Archive for March, 2013

Special issue of Schizophrenia Bulletin: One century of Karl Jaspers’ Allgemeine Psychopathologie (1913-2013)

The journal Schizophrenia Bulletin is celebrating one century of Karl Jaspers’ Allg. Psychopathol. with a special issue:

Editorials

Assen Jablensky

Karl Jaspers: Psychiatrist, Philosopher, Humanist

Extract

Mario Maj

Karl Jaspers and the Genesis of Delusions in Schizophrenia

Special Features

First Person Account

Adam Timlett

Controlling Bizarre Delusions

Schizophrenia in Translation-Feature Editor: Thomas H. McGlashan

Gregory P. Strauss

The Emotion Paradox of Anhedonia in Schizophrenia: Or Is It?

Environment and Schizophrenia-Feature Editor: Jim van Os

Nikos C. Stefanis, Milan Dragovic, Brian D. Power, Assen Jablensky, David Castle, and Vera Anne Morgan

Age at Initiation of Cannabis Use Predicts Age at Onset of Psychosis: The 7- to 8-Year Trend

Abstract

Cochrane Corner-Feature Editor: Clive E. Adams

Richard Morriss, Indira Vinjamuri, Mohammad Amir Faizal, Catherine A. Bolton, and James P. McCarthy

Training to Recognize the Early Signs of Recurrence in Schizophrenia

At Issue

Michael F. Green, William P. Horan, and Catherine A. Sugar

Has the Generalized Deficit Become the Generalized Criticism?

Commentary on Green et al. (This Issue)

James M. Gold and Dwight Dickinson

“Generalized Cognitive Deficit” in Schizophrenia: Overused or Underappreciated?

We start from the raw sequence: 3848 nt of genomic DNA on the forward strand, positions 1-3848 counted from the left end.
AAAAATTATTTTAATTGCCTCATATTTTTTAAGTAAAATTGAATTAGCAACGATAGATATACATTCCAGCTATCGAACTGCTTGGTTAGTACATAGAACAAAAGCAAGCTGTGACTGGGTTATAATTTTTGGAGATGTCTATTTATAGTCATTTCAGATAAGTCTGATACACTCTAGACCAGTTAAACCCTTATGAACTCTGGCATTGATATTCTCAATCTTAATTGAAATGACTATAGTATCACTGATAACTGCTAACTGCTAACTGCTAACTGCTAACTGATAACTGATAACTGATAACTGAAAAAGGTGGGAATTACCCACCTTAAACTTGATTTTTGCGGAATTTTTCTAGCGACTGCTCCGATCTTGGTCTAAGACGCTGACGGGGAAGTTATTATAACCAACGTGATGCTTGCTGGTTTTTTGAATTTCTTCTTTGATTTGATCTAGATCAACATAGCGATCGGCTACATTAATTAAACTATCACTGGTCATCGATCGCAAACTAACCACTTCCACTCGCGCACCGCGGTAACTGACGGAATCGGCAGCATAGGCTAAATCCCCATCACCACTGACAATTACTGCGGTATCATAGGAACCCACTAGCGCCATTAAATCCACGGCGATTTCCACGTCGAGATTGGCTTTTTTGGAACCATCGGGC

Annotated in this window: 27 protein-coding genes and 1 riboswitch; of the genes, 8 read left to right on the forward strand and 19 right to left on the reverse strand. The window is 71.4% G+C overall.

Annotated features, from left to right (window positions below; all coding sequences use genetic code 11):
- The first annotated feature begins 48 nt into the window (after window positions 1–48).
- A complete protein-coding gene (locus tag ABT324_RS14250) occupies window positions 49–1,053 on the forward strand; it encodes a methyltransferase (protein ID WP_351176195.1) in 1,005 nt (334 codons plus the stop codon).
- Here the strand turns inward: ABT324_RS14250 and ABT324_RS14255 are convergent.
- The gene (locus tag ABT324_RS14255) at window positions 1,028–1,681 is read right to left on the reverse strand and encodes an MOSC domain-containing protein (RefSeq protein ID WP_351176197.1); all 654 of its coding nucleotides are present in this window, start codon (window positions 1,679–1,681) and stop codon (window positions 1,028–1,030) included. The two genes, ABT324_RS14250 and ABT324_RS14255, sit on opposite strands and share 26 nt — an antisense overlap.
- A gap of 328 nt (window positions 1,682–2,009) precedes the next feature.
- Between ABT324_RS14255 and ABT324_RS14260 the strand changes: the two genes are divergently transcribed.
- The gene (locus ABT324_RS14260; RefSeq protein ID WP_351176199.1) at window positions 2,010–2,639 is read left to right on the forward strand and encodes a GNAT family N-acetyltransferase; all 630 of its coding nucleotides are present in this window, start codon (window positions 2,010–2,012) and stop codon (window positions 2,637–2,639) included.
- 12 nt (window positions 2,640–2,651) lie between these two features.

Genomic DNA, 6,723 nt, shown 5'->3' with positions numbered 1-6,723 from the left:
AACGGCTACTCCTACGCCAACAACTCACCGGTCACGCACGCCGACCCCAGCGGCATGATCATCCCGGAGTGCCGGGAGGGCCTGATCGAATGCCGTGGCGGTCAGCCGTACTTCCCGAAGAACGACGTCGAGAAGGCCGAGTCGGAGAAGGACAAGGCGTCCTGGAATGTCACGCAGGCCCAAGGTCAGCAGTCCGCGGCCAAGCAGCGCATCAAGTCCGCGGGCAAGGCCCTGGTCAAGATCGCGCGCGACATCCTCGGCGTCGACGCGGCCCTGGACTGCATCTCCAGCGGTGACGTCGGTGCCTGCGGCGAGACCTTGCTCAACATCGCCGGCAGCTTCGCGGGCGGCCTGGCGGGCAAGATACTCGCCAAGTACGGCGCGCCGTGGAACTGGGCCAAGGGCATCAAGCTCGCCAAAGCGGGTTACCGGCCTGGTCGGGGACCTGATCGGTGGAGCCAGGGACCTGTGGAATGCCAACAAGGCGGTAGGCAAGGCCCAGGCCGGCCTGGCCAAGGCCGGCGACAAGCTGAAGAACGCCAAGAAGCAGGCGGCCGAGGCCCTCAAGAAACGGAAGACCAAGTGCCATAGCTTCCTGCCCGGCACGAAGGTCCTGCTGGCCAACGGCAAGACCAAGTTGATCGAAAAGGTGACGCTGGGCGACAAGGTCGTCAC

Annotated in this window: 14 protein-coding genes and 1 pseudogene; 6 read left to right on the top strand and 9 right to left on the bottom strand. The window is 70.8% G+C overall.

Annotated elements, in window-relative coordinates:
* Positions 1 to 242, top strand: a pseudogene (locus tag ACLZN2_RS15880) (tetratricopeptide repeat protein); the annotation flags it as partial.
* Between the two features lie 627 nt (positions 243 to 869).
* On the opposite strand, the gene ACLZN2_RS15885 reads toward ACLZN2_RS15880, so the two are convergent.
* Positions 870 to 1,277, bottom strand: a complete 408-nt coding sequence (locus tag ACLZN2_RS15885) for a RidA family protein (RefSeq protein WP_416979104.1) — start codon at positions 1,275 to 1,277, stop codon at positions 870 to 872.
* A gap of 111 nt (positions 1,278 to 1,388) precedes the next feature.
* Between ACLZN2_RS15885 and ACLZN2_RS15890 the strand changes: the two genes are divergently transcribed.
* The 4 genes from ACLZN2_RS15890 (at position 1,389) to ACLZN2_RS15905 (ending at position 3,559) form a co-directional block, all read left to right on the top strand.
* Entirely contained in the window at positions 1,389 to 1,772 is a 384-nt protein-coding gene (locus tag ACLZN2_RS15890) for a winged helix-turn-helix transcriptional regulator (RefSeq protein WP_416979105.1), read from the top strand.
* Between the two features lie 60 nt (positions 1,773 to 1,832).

Extract

Commentary on Green et al. (This Issue)

Emilio Fernandez-Egea, Clemente Garcia-Rizo, Jorge Zimbron, and Brian Kirkpatrick

Diabetes or Prediabetes in Newly Diagnosed Patients With Nonaffective Psychosis? A Historical and Contemporary View

Theme: One Century of Allgemeine Psychopathologie (1913 to 2013) by Karl Jaspers Guest Editor: Paolo Fusar-Poli

Theme Introduction

Paolo Fusar-Poli

One Century of Allgemeine Psychopathologie (1913 to 2013) by Karl Jaspers

Josef Parnas, Louis A. Sass, and Dan ZahaviRediscovering Psychopathology: The Epistemology and Phenomenology of the Psychiatric Object

Abstract

Aaron L. Mishara and Paolo Fusar-Poli

The Phenomenology and Neurobiology of Delusion Formation During Psychosis Onset: Jaspers, Truman Symptoms, and Aberrant Salience

Abstract

Giovanni Stanghellini, Derek Bolton, and William K. M. Fulford

Person-Centered Psychopathology of Schizophrenia: Building on Karl Jaspers’ Understanding of Patient’s Attitude Toward His Illness

As well as the above thematic pieces, the issue also contains a number of regular articles. Click here for more information.

CfP – Colloquium “Sexual Futures: Versions of the Sexual Past, Visions of the Sexual Future” (University of Exeter, September 2013)

University of Exeter

5th & 6th September 2013

Call for Papers